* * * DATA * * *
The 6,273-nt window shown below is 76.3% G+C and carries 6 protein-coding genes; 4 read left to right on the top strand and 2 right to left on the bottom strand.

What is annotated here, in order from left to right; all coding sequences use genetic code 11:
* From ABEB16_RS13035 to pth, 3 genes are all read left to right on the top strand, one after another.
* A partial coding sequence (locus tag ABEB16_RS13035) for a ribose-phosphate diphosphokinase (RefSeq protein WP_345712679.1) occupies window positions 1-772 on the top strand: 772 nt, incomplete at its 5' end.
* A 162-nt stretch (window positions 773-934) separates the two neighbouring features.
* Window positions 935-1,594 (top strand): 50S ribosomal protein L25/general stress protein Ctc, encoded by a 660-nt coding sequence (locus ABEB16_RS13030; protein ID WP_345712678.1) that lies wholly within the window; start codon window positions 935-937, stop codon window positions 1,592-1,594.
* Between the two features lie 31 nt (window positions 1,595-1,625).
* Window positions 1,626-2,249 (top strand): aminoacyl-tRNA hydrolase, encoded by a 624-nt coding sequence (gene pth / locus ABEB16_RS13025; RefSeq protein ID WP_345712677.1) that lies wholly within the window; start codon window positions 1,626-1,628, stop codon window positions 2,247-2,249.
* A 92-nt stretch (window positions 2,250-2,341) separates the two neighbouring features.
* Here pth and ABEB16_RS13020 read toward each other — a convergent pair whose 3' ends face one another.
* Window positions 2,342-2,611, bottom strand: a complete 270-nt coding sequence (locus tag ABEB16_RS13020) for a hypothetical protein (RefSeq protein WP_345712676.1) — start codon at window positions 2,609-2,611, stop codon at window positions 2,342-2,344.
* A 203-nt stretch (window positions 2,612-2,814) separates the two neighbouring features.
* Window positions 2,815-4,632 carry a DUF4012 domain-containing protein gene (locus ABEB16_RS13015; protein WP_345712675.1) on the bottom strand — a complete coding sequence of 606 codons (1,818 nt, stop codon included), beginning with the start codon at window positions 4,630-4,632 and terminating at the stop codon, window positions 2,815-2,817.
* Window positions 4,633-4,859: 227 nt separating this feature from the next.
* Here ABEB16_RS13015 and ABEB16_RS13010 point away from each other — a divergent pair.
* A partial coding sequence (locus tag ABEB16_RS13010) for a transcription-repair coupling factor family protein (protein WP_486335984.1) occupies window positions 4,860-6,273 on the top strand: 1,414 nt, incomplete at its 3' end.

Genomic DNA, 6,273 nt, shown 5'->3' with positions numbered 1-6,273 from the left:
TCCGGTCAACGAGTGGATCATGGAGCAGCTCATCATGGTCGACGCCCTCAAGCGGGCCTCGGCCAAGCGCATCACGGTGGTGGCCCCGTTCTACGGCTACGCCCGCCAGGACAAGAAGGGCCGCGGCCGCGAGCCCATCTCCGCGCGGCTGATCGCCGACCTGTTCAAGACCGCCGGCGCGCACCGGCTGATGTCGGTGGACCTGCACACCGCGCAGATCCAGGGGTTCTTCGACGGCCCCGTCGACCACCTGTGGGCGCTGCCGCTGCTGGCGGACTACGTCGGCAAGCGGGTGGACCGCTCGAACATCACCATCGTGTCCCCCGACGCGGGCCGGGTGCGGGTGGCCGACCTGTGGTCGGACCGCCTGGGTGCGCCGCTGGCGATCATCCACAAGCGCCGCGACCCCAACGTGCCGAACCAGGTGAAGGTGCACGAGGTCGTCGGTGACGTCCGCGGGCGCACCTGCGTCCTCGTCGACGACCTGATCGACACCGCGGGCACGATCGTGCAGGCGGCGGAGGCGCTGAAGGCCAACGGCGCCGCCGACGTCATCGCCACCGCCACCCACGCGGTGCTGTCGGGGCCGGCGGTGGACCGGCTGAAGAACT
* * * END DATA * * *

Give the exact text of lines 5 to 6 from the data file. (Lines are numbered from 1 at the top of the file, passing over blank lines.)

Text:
* A 162-nt stretch (window positions 773-934) separates the two neighbouring features.
* Window positions 935-1,594 (top strand): 50S ribosomal protein L25/general stress protein Ctc, encoded by a 660-nt coding sequence (locus ABEB16_RS13030; protein ID WP_345712678.1) that lies wholly within the window; start codon window positions 935-937, stop codon window positions 1,592-1,594.